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Graphic Truth: Mexico’s political murder problem

Political violence in Mexico

Political violence in Mexico

Luisa Vieira

The Mexican political campaign season that concluded with the June 2, 2024, general election was the deadliest on record, with at least 34 candidates for local or state office killed during the preceding nine months.

According to observers at the Colegio de Mexico in Mexico City, nearly a third of the dead were members of current president Andres Manuel López Obrador’s ruling Morena party, whose candidate Claudia Sheinbaum won the presidential vote in a landslide.

Over the past two decades, homicides have soared in Mexico, driven in large part by the rise of powerful drug cartels warring for territory and markets. Between 2000 and 2018, the rate of killings more than tripled to 16 per 100,000 people, before coming down slightly in the years since.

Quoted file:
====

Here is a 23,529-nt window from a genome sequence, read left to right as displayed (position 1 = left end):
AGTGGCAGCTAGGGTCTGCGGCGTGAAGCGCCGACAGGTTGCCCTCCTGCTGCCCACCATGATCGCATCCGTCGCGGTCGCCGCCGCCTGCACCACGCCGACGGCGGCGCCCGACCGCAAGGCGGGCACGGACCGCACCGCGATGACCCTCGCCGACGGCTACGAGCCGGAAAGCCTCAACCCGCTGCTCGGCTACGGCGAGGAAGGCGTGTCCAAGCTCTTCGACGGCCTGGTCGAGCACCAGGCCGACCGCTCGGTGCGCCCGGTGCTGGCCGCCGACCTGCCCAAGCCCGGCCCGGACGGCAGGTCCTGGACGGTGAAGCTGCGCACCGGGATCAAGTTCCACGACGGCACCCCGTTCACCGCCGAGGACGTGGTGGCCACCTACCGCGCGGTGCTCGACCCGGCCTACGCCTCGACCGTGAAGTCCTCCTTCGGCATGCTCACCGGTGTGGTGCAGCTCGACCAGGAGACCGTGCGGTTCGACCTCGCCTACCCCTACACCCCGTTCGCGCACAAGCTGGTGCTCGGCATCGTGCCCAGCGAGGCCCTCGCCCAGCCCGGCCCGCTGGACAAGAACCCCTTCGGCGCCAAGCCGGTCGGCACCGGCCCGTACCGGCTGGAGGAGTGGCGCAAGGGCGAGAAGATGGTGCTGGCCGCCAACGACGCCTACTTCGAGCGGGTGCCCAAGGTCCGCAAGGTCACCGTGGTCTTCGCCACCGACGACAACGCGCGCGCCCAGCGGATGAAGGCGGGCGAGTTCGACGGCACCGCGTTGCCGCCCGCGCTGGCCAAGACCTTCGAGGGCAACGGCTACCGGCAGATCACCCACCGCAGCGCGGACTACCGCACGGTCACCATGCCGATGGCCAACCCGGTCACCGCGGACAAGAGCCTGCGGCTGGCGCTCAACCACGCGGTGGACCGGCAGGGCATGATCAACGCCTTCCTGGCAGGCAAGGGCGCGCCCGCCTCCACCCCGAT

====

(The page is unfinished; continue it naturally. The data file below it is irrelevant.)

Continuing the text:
But within that, there’s also been a staggering rise in political violence specifically. This includes assassinations of candidates, officials, human rights defenders, journalists, and other activists.

During the presidential term of Vicente Fox, between 2000 and 2006, there were a total of 58 such killings. In the current term of López Obrador, which extends until October, there have already been 500.

Here is a look at how political violence in Mexico has evolved over the past quarter of a century.


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